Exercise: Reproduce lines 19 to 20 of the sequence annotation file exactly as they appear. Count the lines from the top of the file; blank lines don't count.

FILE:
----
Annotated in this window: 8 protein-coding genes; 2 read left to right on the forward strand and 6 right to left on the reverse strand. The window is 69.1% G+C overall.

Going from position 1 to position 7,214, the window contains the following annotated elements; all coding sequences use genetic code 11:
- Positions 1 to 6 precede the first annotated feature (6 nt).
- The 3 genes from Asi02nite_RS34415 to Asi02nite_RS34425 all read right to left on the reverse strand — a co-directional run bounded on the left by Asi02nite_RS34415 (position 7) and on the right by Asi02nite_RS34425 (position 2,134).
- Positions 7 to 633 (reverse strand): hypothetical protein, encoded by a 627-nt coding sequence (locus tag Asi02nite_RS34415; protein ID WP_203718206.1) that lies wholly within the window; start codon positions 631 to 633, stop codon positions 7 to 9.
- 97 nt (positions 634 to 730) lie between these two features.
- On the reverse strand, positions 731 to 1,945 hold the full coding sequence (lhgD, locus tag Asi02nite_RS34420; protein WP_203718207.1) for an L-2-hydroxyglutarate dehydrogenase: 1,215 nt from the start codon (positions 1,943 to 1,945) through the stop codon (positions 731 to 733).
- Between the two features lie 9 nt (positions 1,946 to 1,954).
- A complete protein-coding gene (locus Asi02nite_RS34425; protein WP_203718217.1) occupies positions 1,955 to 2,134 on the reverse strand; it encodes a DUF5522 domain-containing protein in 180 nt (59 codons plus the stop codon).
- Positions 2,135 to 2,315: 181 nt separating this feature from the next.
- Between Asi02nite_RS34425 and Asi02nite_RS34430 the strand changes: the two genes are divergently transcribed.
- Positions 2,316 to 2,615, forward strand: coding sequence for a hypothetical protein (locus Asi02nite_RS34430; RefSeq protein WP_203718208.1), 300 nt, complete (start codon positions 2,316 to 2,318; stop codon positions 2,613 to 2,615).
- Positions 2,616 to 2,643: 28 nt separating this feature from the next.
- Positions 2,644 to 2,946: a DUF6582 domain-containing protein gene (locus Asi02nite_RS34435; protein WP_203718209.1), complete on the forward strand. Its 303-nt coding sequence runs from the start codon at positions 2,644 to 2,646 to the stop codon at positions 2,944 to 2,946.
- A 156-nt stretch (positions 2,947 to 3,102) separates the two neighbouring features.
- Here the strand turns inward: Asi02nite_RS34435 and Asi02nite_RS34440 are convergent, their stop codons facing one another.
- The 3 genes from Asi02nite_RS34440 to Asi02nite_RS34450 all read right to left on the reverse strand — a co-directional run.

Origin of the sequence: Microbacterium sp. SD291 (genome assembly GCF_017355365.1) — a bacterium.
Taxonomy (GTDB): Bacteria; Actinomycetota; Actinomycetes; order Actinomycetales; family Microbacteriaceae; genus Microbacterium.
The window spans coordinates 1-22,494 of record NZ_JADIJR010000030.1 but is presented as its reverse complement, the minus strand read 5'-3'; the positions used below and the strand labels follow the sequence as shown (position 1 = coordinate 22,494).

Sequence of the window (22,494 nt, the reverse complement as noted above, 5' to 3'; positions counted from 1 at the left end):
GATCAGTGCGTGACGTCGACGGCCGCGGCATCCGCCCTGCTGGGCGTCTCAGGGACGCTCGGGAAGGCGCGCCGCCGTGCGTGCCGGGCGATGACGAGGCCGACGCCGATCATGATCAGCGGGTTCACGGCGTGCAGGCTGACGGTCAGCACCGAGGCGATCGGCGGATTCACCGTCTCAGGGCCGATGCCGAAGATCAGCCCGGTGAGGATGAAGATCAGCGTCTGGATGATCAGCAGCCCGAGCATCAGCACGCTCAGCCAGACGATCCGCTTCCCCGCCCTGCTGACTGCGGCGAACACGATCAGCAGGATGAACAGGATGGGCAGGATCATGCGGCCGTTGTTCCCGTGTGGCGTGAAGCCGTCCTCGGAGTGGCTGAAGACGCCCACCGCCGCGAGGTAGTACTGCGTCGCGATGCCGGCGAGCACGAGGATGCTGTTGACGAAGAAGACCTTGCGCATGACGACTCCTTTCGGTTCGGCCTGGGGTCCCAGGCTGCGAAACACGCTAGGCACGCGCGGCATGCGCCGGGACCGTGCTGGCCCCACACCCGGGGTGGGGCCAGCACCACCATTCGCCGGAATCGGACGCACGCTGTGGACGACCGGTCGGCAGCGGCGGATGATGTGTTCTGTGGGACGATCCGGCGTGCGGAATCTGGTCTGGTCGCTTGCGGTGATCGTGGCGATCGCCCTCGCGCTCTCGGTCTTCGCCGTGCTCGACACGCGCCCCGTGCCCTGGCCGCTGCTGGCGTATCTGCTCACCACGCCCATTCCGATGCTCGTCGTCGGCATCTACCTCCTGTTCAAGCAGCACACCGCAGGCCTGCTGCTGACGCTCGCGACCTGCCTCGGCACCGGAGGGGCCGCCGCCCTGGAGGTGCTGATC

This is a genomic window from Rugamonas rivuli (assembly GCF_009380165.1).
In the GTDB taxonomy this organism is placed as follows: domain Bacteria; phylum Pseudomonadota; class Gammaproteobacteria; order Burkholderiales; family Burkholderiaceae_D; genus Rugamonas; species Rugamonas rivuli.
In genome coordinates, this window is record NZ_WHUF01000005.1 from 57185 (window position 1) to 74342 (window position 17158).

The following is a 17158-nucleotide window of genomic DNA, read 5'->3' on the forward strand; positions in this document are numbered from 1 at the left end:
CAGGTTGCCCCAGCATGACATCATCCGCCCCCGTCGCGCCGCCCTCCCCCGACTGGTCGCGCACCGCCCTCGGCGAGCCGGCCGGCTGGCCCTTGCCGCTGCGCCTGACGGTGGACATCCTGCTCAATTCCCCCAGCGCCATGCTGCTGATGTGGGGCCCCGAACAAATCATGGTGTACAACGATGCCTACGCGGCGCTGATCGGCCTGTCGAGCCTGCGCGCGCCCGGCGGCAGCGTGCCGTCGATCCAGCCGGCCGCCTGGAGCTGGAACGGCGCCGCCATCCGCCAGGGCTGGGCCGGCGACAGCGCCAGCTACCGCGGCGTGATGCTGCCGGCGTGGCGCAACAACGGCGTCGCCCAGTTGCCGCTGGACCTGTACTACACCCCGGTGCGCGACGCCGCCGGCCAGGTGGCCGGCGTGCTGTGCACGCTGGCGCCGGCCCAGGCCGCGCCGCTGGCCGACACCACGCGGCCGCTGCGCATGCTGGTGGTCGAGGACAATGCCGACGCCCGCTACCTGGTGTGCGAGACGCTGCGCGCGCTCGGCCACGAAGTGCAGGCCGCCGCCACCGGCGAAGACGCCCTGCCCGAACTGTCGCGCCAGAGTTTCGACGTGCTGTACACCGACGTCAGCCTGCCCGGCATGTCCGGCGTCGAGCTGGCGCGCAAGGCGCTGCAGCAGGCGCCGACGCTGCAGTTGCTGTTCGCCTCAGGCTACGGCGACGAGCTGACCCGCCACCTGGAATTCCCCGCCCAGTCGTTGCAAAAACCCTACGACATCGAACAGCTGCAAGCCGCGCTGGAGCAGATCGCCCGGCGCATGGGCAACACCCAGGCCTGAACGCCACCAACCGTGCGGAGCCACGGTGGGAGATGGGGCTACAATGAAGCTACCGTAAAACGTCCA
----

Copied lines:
Taxonomy (GTDB): Bacteria; Actinomycetota; Actinomycetes; order Actinomycetales; family Microbacteriaceae; genus Microbacterium.
The window spans coordinates 1-22,494 of record NZ_JADIJR010000030.1 but is presented as its reverse complement, the minus strand read 5'-3'; the positions used below and the strand labels follow the sequence as shown (position 1 = coordinate 22,494).